You can minimise your chances of having your drink tampered with by:

  • opening your own drinks
  • not letting other people hand you drinks
  • keeping your drink with you at all times
  • not sharing drinks
  • not drinking anything that doesn’t smell or taste right 
  • going to clubs or parties with someone you trust, and looking out for each other.

What can you do if you’re feeling unsafe on a date?

  • Trust your instincts. If things don’t feel right, leave.
  • Don’t be embarrassed or feel that you’re being rude if you refuse to go back to someone’s place or to get into their car. It’s better to be safe than sorry.
  • Decide on code words to use on the phone that tell your family or friends that you are in trouble. Saying the code word will let your family member or friend know that you can't talk openly and need to be picked up right away.
  • Don't be afraid to sound rude if you get a bad feeling about your date. Stay calm, firmly end the date and leave.
  • Remember that you do not have to share personal information on a date. Be wary about giving someone you’ve just met details about where you work, where you live or who you live with, even if they tell you their details (they may be lying).
  • If you are worried or nervous about your date, get help. Speak to security guards with nametags and badges; if you’re in a public place like a shopping centre or theater, go to the information desk; if you’re at a restaurant, ask the staff to call you a taxi and escort you to it or to call the police.

What should you do if you’ve been raped?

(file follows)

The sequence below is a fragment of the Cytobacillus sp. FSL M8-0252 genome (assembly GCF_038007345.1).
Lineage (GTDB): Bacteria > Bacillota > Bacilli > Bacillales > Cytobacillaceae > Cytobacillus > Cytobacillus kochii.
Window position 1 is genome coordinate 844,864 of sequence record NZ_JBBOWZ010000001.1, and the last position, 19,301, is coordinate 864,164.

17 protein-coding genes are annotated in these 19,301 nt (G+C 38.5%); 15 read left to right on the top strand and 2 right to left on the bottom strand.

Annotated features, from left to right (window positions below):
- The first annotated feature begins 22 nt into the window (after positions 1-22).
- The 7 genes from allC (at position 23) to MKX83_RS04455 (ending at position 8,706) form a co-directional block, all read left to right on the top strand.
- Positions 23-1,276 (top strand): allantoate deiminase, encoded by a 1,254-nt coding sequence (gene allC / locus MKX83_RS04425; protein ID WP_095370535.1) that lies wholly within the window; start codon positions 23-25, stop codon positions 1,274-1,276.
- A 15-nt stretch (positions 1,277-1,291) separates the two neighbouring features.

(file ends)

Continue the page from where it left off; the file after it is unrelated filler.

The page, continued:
If you have been raped, you can:

If you’re going to report the rape:

  • Don’t shower, wash any part of your body, or change clothes before getting help. This is to prevent you losing valuable evidence that could be used to charge your rapist with the crime.
  • Try not to urinate until after you have had a urine test. This test can show whether you have been drugged, but date rape these drugs can leave your system within 12 hours so it’s important to run tests as soon as possible.

If you report the rape you will be given a forensic medical examination to check your body for any injury, and you will be given tests for sexually transmitted infections. You will also be offered emergency contraception to ensure you don’t get pregnant. 

If you are not sure if you want to report the rape, you can have a ‘Just In Case’ medical at SECASA without reporting to the police. This allows forensic evidence to be collected, which will be held for six months while you decide what you want to do.

If you decide, after any period of time, that you do want to report the rape, you can report it to the police at any time in Victoria. Contact the Police Sexual Offences and Child Abuse Investigation Team (SOCIT). You can find your local SOCIT unit on their website.

If you want to report the rape anonymously you can do this using SECASA’s Sexual Assault Report Anonymously (SARA) website. Your details will not be passed on to the police.

Support after rape

The hospital or police can put you in touch with a counsellor or a support group that can help you come to terms with what has happened, and find a way to heal. A counsellor can also help you to tell people in your life – such as your parents – what has happened, if that’s what you want.

You can also:

  • contact the Sexual Assault Crisis Line Tel. 1800 806 29 from anywhere in Victoria, 24 hours a day, 7 days a week
  • call 1800 RESPECT on 1800 737 732 from anywhere in Australia to speak with a counsellor, 24 hours a day, 7 days a week.

If you don’t want to tell anyone (police or a counsellor at a Centre Against Sexual Assault), it is important that you get tested for sexually transmitted infections (STIs). If you don’t have a GP that you trust, you can attend the Melbourne Sexual Health Clinic 03 9341 6200 for free.

Where to get help

References

More information

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This page has been produced in consultation with and approved by: South Eastern Centre Against Sexual Assault

Last updated: October 2017